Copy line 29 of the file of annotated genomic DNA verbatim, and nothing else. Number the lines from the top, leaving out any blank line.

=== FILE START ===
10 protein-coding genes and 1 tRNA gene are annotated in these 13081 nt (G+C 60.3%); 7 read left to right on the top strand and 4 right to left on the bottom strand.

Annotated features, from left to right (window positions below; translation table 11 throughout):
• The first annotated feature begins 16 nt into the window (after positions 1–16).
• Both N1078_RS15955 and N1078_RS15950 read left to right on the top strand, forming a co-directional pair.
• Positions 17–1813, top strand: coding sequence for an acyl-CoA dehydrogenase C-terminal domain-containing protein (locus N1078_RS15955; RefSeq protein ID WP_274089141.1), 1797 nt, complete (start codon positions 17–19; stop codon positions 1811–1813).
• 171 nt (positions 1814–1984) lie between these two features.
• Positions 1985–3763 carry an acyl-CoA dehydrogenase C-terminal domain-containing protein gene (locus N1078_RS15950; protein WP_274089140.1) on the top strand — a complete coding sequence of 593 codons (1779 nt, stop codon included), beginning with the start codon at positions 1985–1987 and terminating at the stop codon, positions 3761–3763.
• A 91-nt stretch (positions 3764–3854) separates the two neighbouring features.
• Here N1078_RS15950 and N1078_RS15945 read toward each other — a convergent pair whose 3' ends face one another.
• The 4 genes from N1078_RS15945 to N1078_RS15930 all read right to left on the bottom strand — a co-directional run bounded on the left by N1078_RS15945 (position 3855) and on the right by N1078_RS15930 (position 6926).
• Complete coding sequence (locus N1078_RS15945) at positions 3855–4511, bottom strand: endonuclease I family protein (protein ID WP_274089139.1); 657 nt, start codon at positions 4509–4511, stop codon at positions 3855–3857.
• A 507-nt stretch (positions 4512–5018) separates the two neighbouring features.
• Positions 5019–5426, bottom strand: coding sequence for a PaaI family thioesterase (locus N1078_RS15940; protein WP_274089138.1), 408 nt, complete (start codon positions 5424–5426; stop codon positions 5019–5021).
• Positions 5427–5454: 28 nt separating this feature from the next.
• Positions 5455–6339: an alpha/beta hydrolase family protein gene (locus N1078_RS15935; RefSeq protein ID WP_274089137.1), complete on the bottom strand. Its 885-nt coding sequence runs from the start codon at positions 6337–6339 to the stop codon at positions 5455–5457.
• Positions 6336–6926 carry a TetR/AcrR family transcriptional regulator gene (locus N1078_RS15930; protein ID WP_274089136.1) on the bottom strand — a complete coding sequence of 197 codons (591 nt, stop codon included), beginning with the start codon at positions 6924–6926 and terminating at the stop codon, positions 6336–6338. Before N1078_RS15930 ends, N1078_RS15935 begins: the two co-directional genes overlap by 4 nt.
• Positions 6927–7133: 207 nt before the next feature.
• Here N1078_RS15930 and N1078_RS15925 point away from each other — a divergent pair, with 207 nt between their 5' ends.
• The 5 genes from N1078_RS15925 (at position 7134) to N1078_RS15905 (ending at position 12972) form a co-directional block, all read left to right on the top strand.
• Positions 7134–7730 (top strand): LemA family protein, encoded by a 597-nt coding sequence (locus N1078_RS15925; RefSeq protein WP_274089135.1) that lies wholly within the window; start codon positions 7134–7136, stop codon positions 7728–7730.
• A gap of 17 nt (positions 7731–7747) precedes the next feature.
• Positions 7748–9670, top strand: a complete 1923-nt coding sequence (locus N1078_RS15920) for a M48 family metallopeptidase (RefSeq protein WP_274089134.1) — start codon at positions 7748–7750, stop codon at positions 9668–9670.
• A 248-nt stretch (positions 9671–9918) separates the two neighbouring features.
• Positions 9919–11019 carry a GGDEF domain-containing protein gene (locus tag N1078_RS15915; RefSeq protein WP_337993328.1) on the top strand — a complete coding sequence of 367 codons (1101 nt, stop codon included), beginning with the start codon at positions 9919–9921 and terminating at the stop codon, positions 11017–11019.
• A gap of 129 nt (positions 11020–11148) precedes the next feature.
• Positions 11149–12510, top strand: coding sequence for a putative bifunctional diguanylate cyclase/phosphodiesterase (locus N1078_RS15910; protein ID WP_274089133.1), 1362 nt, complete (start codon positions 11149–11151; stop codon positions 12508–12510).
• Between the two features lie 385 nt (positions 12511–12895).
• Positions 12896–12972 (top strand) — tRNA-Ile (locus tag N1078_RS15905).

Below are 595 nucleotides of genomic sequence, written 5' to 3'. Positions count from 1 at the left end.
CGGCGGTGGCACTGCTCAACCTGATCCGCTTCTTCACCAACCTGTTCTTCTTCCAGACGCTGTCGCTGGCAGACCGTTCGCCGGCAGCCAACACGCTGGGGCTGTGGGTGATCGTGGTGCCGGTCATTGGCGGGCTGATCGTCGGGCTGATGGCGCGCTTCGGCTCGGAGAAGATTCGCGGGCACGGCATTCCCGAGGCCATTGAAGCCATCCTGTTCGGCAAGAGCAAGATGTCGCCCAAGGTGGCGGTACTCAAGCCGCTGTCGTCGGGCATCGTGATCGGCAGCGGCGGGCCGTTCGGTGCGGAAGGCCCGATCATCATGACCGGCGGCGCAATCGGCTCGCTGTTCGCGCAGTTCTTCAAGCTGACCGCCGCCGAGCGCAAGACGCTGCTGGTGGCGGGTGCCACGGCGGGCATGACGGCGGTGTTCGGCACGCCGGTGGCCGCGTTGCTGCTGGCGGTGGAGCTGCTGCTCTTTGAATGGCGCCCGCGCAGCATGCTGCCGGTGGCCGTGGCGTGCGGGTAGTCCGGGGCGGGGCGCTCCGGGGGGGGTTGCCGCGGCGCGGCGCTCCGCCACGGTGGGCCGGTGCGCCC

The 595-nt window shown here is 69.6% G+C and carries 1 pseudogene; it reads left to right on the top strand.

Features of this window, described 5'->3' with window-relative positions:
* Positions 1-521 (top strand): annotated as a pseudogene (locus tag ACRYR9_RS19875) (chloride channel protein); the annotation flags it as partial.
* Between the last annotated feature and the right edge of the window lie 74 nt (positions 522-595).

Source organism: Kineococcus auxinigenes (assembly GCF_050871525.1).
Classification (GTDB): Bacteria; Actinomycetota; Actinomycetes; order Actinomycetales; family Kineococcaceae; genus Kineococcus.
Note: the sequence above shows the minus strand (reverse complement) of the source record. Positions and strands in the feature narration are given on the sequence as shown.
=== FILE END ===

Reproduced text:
Below are 595 nucleotides of genomic sequence, written 5' to 3'. Positions count from 1 at the left end.